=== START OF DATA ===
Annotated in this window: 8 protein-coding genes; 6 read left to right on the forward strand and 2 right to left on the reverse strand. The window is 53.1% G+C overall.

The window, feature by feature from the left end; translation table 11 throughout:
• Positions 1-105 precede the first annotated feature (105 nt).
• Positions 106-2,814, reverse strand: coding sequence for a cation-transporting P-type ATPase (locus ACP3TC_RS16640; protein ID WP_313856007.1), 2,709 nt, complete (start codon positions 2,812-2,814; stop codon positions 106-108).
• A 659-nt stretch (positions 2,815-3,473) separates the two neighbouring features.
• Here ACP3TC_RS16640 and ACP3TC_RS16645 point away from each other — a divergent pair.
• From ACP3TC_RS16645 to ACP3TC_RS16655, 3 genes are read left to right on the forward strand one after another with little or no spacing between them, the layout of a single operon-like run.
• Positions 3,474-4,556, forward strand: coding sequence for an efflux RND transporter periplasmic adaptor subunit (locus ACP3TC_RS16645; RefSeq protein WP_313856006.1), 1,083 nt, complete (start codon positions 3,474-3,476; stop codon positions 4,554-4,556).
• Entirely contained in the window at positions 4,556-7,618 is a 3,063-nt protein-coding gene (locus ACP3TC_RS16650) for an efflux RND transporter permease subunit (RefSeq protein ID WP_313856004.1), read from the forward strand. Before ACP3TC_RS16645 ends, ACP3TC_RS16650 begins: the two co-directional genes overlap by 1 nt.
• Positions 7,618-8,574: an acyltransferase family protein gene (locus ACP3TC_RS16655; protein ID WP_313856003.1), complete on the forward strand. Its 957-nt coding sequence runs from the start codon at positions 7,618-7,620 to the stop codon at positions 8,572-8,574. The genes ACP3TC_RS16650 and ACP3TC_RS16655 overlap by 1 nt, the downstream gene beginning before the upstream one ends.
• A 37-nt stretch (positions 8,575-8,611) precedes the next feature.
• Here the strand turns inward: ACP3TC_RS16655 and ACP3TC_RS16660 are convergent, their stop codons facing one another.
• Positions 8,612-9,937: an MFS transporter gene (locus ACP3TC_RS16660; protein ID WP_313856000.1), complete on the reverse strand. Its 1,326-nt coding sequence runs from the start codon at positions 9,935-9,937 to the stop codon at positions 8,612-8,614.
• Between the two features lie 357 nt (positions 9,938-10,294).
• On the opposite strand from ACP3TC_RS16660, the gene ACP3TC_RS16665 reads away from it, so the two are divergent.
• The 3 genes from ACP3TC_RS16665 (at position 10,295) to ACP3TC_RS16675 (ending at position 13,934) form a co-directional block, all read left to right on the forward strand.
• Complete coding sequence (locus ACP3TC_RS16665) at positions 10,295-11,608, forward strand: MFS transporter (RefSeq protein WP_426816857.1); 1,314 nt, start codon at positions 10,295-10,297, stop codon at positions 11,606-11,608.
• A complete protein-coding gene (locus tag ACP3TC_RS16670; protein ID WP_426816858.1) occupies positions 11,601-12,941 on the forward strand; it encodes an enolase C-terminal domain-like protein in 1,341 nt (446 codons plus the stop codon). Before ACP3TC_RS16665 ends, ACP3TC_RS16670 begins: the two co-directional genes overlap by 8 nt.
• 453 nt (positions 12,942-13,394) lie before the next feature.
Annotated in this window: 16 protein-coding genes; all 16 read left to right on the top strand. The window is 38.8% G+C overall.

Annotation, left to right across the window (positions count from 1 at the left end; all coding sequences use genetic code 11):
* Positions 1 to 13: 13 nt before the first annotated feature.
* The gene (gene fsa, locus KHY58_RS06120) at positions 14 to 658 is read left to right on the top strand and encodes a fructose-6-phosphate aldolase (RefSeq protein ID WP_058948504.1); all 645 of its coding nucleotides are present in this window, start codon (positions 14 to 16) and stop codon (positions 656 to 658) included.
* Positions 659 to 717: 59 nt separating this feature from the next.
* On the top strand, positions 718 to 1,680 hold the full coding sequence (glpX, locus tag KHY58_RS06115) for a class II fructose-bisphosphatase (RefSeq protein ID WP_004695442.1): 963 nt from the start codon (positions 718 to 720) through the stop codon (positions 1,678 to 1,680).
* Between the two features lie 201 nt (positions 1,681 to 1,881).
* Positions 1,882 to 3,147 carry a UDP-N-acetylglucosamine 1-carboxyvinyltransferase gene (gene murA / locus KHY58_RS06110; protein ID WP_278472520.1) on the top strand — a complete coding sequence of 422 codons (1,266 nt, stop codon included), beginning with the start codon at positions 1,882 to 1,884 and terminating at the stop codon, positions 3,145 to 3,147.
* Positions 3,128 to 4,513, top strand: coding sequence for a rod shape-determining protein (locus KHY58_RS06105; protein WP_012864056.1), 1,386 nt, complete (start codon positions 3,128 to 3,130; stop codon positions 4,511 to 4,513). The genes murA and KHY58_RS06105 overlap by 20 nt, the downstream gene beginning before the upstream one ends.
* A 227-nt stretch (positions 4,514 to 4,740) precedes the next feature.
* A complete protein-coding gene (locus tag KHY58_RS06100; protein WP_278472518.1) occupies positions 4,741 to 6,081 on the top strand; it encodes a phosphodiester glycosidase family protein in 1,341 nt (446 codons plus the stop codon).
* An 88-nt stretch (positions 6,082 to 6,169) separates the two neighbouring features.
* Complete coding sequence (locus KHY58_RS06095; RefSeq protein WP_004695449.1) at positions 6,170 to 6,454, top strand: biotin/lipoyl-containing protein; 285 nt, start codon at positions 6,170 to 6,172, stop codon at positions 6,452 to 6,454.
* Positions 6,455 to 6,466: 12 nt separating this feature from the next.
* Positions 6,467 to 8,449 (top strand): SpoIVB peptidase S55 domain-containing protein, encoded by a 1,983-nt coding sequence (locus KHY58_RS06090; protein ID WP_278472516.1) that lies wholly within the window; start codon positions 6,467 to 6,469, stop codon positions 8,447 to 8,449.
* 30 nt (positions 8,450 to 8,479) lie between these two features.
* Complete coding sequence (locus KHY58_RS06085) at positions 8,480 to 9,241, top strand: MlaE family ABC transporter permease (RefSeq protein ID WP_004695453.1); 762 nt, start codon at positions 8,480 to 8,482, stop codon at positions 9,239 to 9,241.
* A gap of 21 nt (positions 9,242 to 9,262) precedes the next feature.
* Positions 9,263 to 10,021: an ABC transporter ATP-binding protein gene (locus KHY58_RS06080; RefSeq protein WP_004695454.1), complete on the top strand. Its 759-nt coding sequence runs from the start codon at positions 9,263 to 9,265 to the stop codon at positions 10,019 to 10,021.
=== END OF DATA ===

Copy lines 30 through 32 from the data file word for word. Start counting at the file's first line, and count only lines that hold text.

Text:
* A complete protein-coding gene (locus tag KHY58_RS06100; protein WP_278472518.1) occupies positions 4,741 to 6,081 on the top strand; it encodes a phosphodiester glycosidase family protein in 1,341 nt (446 codons plus the stop codon).
* An 88-nt stretch (positions 6,082 to 6,169) separates the two neighbouring features.
* Complete coding sequence (locus KHY58_RS06095; RefSeq protein WP_004695449.1) at positions 6,170 to 6,454, top strand: biotin/lipoyl-containing protein; 285 nt, start codon at positions 6,170 to 6,172, stop codon at positions 6,452 to 6,454.